University of Massachusetts Amherst

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Consultants

 

Matthew Denny
Consulting Support
110E Bartlett Hall
consultantmd@issr.umass.edu

 

Matt Denny is a second year PhD student in the Department of Political Science at the University of Massachusetts Amherst. He received his M.Sc. from the Department of Resource Economics with a focus on applied econometrics and experimental economics in 2013. He is a member of the Political Interaction Networks Lab at UMass Amherst, and is advised by Bruce Desmarais and Hanna Wallach. His primary research interests include computational social science and network analysis, with applications to the study of legislative politics and government bureaucracy. 

As a consultant for ISSR for the past year, Matt specializes in social network analysis, statistical models for text, data management, web scraping, high performance computing and big data analytics. He also teaches workshops and consults on the use of R, LaTeX, C++, Python and PHP/MySQL for social science research.

Rodrigo Dominguez Villegas
Consulting Support
110F Bartlett Hall
domingue@soc.umass.edu

Rodrigo Dominguez is a PhD student in the Sociology Department at the University of Massachusetts Amherst. He received his B.A. in Economics and Geography from Middlebury College. He is currently working with Professor Jennifer Lundquist on studying the socioeconomic outcomes for foreign born veterans. His primary research interests include international migration, economic development, and public policy analysis.  He is an independent consultant for the Migration Policy Institute in Washington D.C.

As a new consultant for ISSR Rodrigo will provide consultations on spatial statistics, multiple regression methods and on the STATA, ArcGIS and GeoDa software programs.


Eric Griffith
Consulting Support
110D Bartlett Hall
consultanteg@issr.umass.edu


Laras Sekarasih
Consulting Support
110E Bartlett Hall
consultantls@issr.umass.edu

 

Laras is a PhD student in the Department of Communication at the University of Massachusetts Amherst. She received his B.A. in Psychology from Universitas Indonesia and an M.S. in Human Ecology from the University of Wisconsin-Madison. Her current research interests are media, children, and the family, media literacy education, and media effects. She currently works under the supervision of Dr. Michael Morgan on a dissertation project that examines how parents' television viewing cultivates materialism in the family. Additionally, she is also involved as a researcher and facilitator in the UMass Department of Communication's research/community outreach media literacy education initiative under the supervision of Dr. Erica Scharrer.

Laras' works have been presented in the annual conventions of the National Communication Association (NCA), International Communication Association (ICA), and the Association for Education in Journalism and Mass Communication (AEJMC). Her paper on Television Viewing and the Cultivation of the American Dream has won top student paper award in the 2012 AEJMC annual conference. Laras has also received Fulbright Scholarship for her Master's study.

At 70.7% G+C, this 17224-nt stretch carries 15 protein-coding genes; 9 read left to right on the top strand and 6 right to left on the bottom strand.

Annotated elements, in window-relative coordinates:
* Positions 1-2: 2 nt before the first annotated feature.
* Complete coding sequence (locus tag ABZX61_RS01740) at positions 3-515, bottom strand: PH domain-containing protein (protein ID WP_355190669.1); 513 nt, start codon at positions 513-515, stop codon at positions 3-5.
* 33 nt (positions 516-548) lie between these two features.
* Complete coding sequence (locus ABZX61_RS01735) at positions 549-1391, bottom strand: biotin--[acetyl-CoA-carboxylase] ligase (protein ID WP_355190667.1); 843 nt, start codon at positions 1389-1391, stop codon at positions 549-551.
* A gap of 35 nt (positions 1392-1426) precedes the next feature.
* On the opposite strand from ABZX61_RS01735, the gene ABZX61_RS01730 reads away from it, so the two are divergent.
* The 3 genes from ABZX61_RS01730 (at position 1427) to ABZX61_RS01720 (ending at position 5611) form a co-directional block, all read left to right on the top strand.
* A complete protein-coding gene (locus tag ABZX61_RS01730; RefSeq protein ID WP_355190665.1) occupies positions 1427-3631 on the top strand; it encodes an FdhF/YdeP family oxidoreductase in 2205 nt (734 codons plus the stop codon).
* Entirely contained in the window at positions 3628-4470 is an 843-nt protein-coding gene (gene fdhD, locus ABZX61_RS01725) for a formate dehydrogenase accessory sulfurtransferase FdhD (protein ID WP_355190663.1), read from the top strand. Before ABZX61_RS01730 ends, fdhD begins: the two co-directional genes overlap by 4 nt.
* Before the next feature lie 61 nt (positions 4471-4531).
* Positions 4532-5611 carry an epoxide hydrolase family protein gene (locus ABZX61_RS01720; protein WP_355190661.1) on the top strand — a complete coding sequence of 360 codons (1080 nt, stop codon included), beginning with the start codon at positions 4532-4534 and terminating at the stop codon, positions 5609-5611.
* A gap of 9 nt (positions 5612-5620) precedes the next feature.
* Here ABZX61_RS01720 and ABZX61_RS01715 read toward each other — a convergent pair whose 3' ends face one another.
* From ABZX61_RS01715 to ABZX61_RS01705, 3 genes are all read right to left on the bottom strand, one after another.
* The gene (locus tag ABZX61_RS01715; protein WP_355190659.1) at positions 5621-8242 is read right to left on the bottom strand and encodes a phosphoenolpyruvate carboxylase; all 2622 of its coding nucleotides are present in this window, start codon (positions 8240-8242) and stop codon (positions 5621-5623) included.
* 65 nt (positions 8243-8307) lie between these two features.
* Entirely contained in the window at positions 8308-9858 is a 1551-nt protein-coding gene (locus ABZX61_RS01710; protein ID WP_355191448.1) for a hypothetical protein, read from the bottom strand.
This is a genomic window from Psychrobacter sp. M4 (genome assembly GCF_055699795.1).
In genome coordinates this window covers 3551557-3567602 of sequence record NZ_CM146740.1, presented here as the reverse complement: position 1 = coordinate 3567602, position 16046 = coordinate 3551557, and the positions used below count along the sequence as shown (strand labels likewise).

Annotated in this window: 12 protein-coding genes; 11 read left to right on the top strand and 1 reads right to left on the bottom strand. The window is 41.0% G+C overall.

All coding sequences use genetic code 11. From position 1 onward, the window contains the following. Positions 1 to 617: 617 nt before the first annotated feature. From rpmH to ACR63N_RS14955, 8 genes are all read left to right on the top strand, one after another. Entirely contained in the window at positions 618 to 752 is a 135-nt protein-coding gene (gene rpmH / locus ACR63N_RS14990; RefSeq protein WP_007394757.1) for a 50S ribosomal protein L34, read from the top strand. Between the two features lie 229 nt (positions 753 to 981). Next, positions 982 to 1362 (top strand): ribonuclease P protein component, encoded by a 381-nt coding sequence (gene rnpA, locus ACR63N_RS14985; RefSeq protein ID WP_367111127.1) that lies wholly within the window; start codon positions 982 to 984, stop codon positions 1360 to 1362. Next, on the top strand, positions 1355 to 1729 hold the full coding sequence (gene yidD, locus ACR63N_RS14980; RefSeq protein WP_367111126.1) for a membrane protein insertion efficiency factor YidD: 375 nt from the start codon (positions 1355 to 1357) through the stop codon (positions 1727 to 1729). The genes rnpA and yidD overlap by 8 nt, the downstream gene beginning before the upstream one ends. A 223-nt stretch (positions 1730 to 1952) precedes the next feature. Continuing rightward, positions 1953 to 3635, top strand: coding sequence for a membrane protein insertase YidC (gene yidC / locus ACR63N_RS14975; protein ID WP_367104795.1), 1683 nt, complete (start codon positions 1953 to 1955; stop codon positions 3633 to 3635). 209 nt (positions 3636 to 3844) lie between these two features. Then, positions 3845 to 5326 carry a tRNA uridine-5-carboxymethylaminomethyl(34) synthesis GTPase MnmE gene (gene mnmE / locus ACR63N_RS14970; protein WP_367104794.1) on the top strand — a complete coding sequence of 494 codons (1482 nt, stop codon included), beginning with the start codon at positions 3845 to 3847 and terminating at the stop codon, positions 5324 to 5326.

Joining ISSR in Fall 2013, Laras specialized in multivariate regression and structural equation modeling. She teaches workshops on SPSS and LISREL software programs.

Working for ISSR is an avenue for meeting and work with different members of UMass community, graduate students, faculty members, and staff, from different departments across campus. I found the experience of assisting students, faculty, and staff rewarding, as I was able to see and understand the various applications of the method that I was trained in different disciplines.


Jacklyn Stein
Consulting Support
110F Bartlett Hall
consultantjs@issr.umass.edu

 

Jackie Stein is a Ph.D. student in the Sociology Department at the University of Massachusetts Amherst. She received her B.A. in Biology from Williams college and an M.P.H. from the University of California Berkeley. Her primary research interest is in American public opinion about economic inequality, which is the focus of her dissertation project. Her previous research investigates inequality manifested through the schedules and work hours of American health care workers, as part of a larger project led by professors Naomi Gerstel and Dan Clawson. She is also a research assistant at the UMass Donahue Institute, where she is part of a team evaluating a Massachusetts initiative to increase community college student success in STEM fields. 

 
Jackie has been a consultant with ISSR since its inauguration in 2012 and specializes in qualitative coding with the NVivo software.